At an earlier time, the factor of judicial review would have been vastly more important than it is now, inasmuch as the prevailing judicial view was that the term “public use” was synonymous with “use by the public” and that if there was no duty upon the taker to permit the public as of right to use or enjoy the property taken, the taking was invalid. But this view was rejected some time ago.182 The modern conception of public use equates it with the police power in the furtherance of the public interest. No definition of the reach or limits of the power is possible, the Court has said, because such “definition is essentially the product of legislative determinations addressed to the purposes of government, purposes neither abstractly nor historically capable of complete definition. . . . Public safety, public health, morality, peace and quiet, law and order—these are some of the . . . traditional application[s] of the police power. . . .” Effectuation of these matters being within the authority of the legislature, the power to achieve them through the exercise of eminent domain is established. “For the power of-eminent domain is merely the means to the end.”183 Traditionally, eminent domain has been utilized to facilitate transportation, the supplying of water, and the like,184 but the use of the power to establish public parks, to preserve places of historic interest, and to promote beautification has substantial precedent.185
The Supreme Court has approved generally the widespread use of the power of eminent domain by federal and state governments in conjunction with private companies to facilitate urban renewal, destruction of slums, erection of low–cost housing in place of deteriorated housing, and the promotion of aesthetic values as well as economic ones. In Berman v. Parker,186 a unanimous Court ob-served: “The concept of the public welfare is broad and inclusive. The values it represents are spiritual as well as physical, aesthetic as well as monetary. It is within the power of the legislature to determine that the community should be beautiful as well as healthy, spacious as well as clean, well–balanced as well as carefully patrolled.” For “public use,” then, it may well be that “public interest” or “public welfare” is the more correct phrase. Berman was applied in Hawaii Housing Auth. v. Midkiff,187 upholding the Hawaii Land Reform Act as a “rational” effort to “correct deficiencies in the market determined by the state legislature to be attributable to land oligopoly.” Direct transfer of land from lessors to lessees was permissible, the Court held, there being no requirement “that government possess and use property at some point during a taking.”188 “The ‘public use’ requirement is . . . coterminous with the scope of a sovereign’s police powers,” the Court concluded.189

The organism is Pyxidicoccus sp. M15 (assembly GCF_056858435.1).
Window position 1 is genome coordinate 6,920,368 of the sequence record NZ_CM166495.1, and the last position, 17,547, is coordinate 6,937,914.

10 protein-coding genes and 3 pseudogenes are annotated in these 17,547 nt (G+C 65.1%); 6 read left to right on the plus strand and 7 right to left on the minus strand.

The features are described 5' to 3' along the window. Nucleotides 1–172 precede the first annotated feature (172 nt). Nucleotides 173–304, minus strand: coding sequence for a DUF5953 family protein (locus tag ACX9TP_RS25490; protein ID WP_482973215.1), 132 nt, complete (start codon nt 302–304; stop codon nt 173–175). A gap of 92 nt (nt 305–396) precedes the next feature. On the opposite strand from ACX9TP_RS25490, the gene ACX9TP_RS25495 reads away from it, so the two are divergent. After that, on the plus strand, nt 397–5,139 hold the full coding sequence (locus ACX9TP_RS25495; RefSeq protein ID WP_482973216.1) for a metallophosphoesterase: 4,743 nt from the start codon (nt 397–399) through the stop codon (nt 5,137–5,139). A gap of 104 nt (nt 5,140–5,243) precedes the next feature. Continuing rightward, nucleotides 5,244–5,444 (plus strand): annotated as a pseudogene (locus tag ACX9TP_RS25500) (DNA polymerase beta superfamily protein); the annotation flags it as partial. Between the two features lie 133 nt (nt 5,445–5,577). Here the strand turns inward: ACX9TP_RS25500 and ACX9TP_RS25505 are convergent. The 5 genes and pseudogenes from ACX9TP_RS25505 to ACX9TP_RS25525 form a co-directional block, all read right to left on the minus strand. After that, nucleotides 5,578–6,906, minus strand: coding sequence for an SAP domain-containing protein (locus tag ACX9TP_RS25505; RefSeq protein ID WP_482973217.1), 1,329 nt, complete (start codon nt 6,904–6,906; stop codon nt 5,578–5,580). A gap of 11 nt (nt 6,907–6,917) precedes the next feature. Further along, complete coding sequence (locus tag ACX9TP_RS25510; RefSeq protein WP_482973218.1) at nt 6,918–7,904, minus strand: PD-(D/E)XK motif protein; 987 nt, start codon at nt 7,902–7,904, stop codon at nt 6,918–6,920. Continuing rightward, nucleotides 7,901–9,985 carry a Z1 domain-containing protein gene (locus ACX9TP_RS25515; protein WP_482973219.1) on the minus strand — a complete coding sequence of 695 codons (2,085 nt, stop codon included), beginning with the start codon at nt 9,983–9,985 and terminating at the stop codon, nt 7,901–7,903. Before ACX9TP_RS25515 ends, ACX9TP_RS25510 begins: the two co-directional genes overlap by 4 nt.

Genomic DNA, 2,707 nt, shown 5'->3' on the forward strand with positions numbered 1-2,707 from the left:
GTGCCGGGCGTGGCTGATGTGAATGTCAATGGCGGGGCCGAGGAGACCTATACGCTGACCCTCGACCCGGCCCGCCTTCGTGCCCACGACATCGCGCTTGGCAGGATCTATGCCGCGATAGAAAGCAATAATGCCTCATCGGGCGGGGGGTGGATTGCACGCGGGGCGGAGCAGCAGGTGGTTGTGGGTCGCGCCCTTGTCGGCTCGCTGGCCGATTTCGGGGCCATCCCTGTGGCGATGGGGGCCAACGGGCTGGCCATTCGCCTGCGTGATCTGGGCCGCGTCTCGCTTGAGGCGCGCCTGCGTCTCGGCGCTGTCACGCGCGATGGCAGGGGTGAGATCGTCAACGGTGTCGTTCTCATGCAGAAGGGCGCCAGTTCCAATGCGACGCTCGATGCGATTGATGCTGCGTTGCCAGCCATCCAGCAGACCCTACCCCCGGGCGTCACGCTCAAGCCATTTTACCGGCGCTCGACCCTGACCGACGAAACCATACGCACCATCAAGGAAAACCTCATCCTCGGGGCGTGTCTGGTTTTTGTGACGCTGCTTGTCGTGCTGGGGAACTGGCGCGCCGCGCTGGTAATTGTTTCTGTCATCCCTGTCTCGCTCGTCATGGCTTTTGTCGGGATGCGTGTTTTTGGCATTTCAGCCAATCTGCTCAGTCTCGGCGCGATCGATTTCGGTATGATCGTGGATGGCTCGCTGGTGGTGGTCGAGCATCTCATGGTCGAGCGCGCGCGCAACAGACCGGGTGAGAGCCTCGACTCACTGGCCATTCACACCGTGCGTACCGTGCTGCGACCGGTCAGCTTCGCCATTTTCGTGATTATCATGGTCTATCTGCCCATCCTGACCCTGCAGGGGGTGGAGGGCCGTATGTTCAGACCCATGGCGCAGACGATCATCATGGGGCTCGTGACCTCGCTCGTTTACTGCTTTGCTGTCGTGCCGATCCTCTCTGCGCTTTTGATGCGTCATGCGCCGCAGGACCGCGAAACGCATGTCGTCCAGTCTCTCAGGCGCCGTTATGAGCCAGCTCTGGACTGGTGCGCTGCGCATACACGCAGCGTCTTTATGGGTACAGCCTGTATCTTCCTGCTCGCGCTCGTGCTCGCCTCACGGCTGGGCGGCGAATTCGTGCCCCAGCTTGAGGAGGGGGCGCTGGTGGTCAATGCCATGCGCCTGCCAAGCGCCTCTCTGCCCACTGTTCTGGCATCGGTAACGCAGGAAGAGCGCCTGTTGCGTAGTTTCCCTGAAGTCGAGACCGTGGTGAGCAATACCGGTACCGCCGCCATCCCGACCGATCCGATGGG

“When . . . [the] power [of eminent domain] is exercised it can only be done by giving the party whose property is taken or whose use and enjoyment of such property is interfered with, full and adequate compensation, not excessive or exorbitant, but just compensation.”190 The Fifth Amendment’s guarantee “that private property shall not be taken for a public use without just compensation was designed to bar Government from forcing some people alone to bear public burdens which, in all fairness and justice, should be borne by the public as a whole.”191
The just compensation required by the Constitution is that which constitutes “a full and perfect equivalent for the property taken.”192 Originally the Court required that the equivalent be in-money, not in kind,193 but more recently has cast some doubt on this assertion.194 Just compensation is measured “by reference to the uses for which the property is suitable, having regard to the existing business and wants of the community, or such as may be reasonably expected in the immediate future,’. . . [but] ‘mere possible or imaginary uses or the speculative schemes of its proprietor, are to be excluded.”’195 The general standard thus is the market value of the property, i.e., what a willing buyer would pay a willing seller.196 If fair market value does not exist or cannot be calculated, resort must be had to other data which will yield a fair compensation.197 However, the Court is resistent to alternative standards, having repudiated reliance on the cost of substitute facilities.198 Just compensation is especially difficult to compute in wartime, when enormous disruptions in supply and governmentally imposed price ceilings totally skew market conditions. Holding that the reasons which underlie the rule of market value when a free market exists apply as well where value is measured by a government–fixed ceiling price, the Court permitted owners of cured pork and black pepper to recover only the ceiling price for the commodities, despite findings by the Court of Claims that the replacement cost of the meat exceeded its ceiling price and that the pepper had a “retention value” in excess of that price.199 By a five–to–four decision, the Court ruled that the Government was not obliged to pay-the present market value of a tug when the value had been greatly enhanced as a consequence of the Government’s wartime needs.200